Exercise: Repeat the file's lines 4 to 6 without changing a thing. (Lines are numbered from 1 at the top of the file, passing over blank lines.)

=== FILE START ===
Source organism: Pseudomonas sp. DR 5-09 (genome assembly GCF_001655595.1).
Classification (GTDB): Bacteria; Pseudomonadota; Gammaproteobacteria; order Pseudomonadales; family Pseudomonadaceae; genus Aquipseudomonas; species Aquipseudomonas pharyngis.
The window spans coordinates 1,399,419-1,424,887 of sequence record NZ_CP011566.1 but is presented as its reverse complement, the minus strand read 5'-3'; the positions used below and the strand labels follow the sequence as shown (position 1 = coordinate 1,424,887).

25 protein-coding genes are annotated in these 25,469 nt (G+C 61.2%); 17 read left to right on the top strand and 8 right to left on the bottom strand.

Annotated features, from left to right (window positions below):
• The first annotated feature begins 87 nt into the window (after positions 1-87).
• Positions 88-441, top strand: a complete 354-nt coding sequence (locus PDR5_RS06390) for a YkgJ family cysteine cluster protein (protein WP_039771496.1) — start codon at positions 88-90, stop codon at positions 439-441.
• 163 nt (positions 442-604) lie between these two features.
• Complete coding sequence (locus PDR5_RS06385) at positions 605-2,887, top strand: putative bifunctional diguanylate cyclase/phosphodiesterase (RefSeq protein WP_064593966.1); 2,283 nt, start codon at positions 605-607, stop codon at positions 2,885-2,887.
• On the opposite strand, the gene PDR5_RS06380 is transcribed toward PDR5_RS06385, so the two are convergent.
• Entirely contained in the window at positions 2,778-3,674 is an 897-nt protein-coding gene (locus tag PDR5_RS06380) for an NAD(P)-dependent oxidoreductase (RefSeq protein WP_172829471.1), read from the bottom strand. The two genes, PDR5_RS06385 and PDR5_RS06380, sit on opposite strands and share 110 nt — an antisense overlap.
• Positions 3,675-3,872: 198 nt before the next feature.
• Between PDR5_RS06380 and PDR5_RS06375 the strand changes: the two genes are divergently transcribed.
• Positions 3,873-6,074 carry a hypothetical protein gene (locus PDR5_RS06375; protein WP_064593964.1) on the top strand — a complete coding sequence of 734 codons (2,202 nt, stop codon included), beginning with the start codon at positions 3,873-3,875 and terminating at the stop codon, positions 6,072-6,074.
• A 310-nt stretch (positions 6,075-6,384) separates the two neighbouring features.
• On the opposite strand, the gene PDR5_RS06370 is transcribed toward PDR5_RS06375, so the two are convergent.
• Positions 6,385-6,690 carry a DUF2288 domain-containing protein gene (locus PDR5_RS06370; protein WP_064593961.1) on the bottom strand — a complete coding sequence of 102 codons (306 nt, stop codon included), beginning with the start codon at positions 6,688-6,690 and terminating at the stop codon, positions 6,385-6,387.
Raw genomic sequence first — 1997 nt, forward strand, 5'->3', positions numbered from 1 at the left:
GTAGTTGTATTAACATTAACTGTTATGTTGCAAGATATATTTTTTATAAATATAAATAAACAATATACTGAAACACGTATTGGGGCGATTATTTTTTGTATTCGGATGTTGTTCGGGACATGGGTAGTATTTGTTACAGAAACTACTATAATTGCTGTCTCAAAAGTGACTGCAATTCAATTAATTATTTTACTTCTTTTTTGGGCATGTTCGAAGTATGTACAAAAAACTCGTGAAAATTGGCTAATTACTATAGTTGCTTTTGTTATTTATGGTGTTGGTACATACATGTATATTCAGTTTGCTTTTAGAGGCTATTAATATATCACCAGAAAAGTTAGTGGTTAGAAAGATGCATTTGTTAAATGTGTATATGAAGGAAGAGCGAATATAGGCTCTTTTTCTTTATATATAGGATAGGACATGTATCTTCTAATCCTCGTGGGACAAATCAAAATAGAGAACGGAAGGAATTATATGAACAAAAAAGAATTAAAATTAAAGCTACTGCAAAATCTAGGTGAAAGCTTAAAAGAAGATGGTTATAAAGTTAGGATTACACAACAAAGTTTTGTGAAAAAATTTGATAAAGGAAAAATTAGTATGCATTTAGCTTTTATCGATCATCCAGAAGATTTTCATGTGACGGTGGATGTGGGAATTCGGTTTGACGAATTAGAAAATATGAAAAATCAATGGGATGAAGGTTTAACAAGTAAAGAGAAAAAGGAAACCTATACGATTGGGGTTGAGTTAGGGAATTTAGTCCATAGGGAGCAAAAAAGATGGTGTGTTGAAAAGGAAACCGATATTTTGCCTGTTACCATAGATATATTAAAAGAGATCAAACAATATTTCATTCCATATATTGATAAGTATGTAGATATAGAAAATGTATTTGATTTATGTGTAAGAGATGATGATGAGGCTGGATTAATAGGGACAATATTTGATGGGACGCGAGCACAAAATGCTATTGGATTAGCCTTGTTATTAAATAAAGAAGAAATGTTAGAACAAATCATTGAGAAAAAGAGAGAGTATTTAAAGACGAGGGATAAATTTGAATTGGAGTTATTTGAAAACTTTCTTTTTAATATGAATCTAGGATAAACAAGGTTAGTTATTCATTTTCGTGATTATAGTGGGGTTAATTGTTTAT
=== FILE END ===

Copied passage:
25 protein-coding genes are annotated in these 25,469 nt (G+C 61.2%); 17 read left to right on the top strand and 8 right to left on the bottom strand.

Annotated features, from left to right (window positions below):
• The first annotated feature begins 87 nt into the window (after positions 1-87).